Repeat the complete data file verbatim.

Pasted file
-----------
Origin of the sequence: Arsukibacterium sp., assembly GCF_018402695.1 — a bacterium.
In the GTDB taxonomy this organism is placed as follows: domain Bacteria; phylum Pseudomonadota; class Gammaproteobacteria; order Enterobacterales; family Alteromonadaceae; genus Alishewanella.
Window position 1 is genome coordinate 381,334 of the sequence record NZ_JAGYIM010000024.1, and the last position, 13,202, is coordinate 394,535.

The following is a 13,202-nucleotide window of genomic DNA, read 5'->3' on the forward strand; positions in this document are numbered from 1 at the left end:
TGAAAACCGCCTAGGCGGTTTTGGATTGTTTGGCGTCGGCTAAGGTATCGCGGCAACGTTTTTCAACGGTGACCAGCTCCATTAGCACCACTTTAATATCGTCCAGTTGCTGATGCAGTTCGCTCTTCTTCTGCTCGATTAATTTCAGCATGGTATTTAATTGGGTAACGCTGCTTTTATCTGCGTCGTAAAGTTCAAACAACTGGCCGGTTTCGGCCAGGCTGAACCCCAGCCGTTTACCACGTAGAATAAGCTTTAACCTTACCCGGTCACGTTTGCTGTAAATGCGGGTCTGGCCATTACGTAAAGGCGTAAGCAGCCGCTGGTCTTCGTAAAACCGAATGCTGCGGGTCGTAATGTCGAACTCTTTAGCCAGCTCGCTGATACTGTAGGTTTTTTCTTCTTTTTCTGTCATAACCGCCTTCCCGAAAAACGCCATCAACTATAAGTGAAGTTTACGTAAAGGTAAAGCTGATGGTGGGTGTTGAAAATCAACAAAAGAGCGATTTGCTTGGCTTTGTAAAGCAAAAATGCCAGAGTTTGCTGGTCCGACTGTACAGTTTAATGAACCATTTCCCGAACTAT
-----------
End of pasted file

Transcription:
Origin of the sequence: Arsukibacterium sp., assembly GCF_018402695.1 — a bacterium.
In the GTDB taxonomy this organism is placed as follows: domain Bacteria; phylum Pseudomonadota; class Gammaproteobacteria; order Enterobacterales; family Alteromonadaceae; genus Alishewanella.
Window position 1 is genome coordinate 381,334 of the sequence record NZ_JAGYIM010000024.1, and the last position, 13,202, is coordinate 394,535.

The following is a 13,202-nucleotide window of genomic DNA, read 5'->3' on the forward strand; positions in this document are numbered from 1 at the left end:
TGAAAACCGCCTAGGCGGTTTTGGATTGTTTGGCGTCGGCTAAGGTATCGCGGCAACGTTTTTCAACGGTGACCAGCTCCATTAGCACCACTTTAATATCGTCCAGTTGCTGATGCAGTTCGCTCTTCTTCTGCTCGATTAATTTCAGCATGGTATTTAATTGGGTAACGCTGCTTTTATCTGCGTCGTAAAGTTCAAACAACTGGCCGGTTTCGGCCAGGCTGAACCCCAGCCGTTTACCACGTAGAATAAGCTTTAACCTTACCCGGTCACGTTTGCTGTAAATGCGGGTCTGGCCATTACGTAAAGGCGTAAGCAGCCGCTGGTCTTCGTAAAACCGAATGCTGCGGGTCGTAATGTCGAACTCTTTAGCCAGCTCGCTGATACTGTAGGTTTTTTCTTCTTTTTCTGTCATAACCGCCTTCCCGAAAAACGCCATCAACTATAAGTGAAGTTTACGTAAAGGTAAAGCTGATGGTGGGTGTTGAAAATCAACAAAAGAGCGATTTGCTTGGCTTTGTAAAGCAAAAATGCCAGAGTTTGCTGGTCCGACTGTACAGTTTAATGAACCATTTCCCGAACTAT